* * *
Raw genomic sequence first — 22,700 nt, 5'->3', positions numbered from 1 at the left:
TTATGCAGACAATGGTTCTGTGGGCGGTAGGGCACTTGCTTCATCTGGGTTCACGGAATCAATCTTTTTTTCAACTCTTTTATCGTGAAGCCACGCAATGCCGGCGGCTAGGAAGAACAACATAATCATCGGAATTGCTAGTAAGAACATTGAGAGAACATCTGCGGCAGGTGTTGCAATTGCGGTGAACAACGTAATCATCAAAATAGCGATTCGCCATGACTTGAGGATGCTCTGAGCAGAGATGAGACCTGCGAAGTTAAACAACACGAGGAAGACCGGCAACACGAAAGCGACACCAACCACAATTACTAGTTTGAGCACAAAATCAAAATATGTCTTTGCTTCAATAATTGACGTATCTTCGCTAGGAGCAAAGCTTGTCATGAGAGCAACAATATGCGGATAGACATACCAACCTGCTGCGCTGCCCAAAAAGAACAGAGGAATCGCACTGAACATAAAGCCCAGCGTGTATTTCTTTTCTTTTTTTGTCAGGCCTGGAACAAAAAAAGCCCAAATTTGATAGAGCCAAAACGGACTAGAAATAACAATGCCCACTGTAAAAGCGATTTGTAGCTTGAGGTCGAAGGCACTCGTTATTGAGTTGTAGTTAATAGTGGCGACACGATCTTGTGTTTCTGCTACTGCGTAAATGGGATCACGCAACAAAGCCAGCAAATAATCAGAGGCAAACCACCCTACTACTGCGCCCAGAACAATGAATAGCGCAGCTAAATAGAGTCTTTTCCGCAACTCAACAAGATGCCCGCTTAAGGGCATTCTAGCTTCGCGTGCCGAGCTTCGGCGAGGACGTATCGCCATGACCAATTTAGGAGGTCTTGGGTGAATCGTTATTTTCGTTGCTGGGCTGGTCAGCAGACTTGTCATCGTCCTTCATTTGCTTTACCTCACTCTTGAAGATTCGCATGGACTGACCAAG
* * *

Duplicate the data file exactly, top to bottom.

Raw genomic sequence first — 22,700 nt, 5'->3', positions numbered from 1 at the left:
TTATGCAGACAATGGTTCTGTGGGCGGTAGGGCACTTGCTTCATCTGGGTTCACGGAATCAATCTTTTTTTCAACTCTTTTATCGTGAAGCCACGCAATGCCGGCGGCTAGGAAGAACAACATAATCATCGGAATTGCTAGTAAGAACATTGAGAGAACATCTGCGGCAGGTGTTGCAATTGCGGTGAACAACGTAATCATCAAAATAGCGATTCGCCATGACTTGAGGATGCTCTGAGCAGAGATGAGACCTGCGAAGTTAAACAACACGAGGAAGACCGGCAACACGAAAGCGACACCAACCACAATTACTAGTTTGAGCACAAAATCAAAATATGTCTTTGCTTCAATAATTGACGTATCTTCGCTAGGAGCAAAGCTTGTCATGAGAGCAACAATATGCGGATAGACATACCAACCTGCTGCGCTGCCCAAAAAGAACAGAGGAATCGCACTGAACATAAAGCCCAGCGTGTATTTCTTTTCTTTTTTTGTCAGGCCTGGAACAAAAAAAGCCCAAATTTGATAGAGCCAAAACGGACTAGAAATAACAATGCCCACTGTAAAAGCGATTTGTAGCTTGAGGTCGAAGGCACTCGTTATTGAGTTGTAGTTAATAGTGGCGACACGATCTTGTGTTTCTGCTACTGCGTAAATGGGATCACGCAACAAAGCCAGCAAATAATCAGAGGCAAACCACCCTACTACTGCGCCCAGAACAATGAATAGCGCAGCTAAATAGAGTCTTTTCCGCAACTCAACAAGATGCCCGCTTAAGGGCATTCTAGCTTCGCGTGCCGAGCTTCGGCGAGGACGTATCGCCATGACCAATTTAGGAGGTCTTGGGTGAATCGTTATTTTCGTTGCTGGGCTGGTCAGCAGACTTGTCATCGTCCTTCATTTGCTTTACCTCACTCTTGAAGATTCGCATGGACTGACCAAG